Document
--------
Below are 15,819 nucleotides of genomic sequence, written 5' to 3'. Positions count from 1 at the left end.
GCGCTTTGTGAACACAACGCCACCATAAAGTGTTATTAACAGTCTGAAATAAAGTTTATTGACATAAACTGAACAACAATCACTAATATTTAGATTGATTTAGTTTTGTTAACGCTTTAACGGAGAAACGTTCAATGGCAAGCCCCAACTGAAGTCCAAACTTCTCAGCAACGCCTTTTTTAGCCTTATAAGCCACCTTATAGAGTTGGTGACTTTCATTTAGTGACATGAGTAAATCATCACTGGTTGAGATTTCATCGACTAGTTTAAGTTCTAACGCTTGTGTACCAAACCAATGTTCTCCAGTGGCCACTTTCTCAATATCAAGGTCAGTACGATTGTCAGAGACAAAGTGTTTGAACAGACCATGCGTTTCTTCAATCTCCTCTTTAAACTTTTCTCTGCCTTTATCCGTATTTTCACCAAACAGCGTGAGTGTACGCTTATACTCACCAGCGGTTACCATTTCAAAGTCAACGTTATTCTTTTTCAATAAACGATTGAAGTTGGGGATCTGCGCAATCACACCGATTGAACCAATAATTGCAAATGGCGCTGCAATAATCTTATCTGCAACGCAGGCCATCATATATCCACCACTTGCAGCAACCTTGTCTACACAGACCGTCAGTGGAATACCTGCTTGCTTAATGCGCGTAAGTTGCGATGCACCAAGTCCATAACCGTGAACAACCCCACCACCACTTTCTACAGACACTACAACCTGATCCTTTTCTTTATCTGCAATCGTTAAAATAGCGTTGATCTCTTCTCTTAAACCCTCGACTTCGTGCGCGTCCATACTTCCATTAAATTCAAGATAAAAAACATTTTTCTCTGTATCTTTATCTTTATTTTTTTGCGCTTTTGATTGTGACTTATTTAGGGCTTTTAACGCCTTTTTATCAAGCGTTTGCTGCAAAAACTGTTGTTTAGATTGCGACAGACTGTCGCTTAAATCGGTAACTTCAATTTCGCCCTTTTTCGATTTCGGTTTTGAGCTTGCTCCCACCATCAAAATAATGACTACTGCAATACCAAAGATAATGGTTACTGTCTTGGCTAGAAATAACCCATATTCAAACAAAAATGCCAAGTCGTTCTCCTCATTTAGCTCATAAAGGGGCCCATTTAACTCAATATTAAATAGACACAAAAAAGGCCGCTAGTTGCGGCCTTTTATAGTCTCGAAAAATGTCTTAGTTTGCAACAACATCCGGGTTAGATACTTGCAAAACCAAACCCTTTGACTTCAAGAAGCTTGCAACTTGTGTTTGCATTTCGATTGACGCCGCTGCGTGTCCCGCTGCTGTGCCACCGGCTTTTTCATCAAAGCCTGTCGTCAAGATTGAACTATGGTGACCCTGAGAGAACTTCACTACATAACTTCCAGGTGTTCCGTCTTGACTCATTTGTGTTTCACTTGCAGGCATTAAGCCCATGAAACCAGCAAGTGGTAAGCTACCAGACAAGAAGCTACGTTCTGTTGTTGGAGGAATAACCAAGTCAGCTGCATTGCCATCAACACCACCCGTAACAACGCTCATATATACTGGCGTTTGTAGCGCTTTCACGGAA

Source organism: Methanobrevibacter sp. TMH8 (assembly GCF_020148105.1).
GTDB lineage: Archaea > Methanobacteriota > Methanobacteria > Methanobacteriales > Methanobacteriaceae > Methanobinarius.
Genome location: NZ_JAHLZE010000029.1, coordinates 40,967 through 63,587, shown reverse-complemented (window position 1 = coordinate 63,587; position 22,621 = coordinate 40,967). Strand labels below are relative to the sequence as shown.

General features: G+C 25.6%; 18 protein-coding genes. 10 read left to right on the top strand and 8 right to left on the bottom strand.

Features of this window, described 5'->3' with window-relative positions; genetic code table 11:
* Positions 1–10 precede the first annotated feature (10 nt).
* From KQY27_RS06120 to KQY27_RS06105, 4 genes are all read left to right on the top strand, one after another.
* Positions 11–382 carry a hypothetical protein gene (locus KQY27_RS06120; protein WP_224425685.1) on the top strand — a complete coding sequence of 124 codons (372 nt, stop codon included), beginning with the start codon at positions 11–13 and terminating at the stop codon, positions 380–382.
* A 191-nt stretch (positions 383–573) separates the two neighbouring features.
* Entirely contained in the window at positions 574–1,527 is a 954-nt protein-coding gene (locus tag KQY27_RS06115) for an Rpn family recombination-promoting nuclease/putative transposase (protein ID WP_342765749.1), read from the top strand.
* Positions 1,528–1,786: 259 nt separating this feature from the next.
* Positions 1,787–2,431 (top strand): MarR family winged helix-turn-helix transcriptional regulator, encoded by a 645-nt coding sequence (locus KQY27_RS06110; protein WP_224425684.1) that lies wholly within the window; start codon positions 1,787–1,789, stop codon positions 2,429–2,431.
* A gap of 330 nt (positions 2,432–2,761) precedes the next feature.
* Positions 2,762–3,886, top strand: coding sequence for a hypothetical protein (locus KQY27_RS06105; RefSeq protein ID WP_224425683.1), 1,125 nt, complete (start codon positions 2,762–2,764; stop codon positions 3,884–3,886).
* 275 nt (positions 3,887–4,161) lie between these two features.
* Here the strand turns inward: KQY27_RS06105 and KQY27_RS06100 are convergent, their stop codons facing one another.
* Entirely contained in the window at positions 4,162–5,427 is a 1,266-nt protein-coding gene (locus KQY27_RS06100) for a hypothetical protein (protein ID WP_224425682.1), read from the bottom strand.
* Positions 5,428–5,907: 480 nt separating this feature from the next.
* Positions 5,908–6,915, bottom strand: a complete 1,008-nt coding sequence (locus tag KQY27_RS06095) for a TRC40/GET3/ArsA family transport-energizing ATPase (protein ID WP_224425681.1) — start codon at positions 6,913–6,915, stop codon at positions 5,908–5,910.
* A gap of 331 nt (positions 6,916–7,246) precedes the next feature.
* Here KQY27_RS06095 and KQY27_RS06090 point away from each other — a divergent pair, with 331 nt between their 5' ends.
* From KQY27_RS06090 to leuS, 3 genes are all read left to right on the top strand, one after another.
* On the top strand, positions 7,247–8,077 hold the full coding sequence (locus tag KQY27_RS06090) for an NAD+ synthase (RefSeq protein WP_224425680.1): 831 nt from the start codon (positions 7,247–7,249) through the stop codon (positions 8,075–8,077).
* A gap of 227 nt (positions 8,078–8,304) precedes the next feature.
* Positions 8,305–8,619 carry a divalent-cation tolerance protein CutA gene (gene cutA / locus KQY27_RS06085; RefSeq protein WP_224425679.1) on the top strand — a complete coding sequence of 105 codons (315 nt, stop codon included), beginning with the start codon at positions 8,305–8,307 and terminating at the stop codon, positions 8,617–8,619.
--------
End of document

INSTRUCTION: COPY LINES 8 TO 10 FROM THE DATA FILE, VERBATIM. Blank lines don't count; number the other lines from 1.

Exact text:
* Positions 1–10 precede the first annotated feature (10 nt).
* From KQY27_RS06120 to KQY27_RS06105, 4 genes are all read left to right on the top strand, one after another.
* Positions 11–382 carry a hypothetical protein gene (locus KQY27_RS06120; protein WP_224425685.1) on the top strand — a complete coding sequence of 124 codons (372 nt, stop codon included), beginning with the start codon at positions 11–13 and terminating at the stop codon, positions 380–382.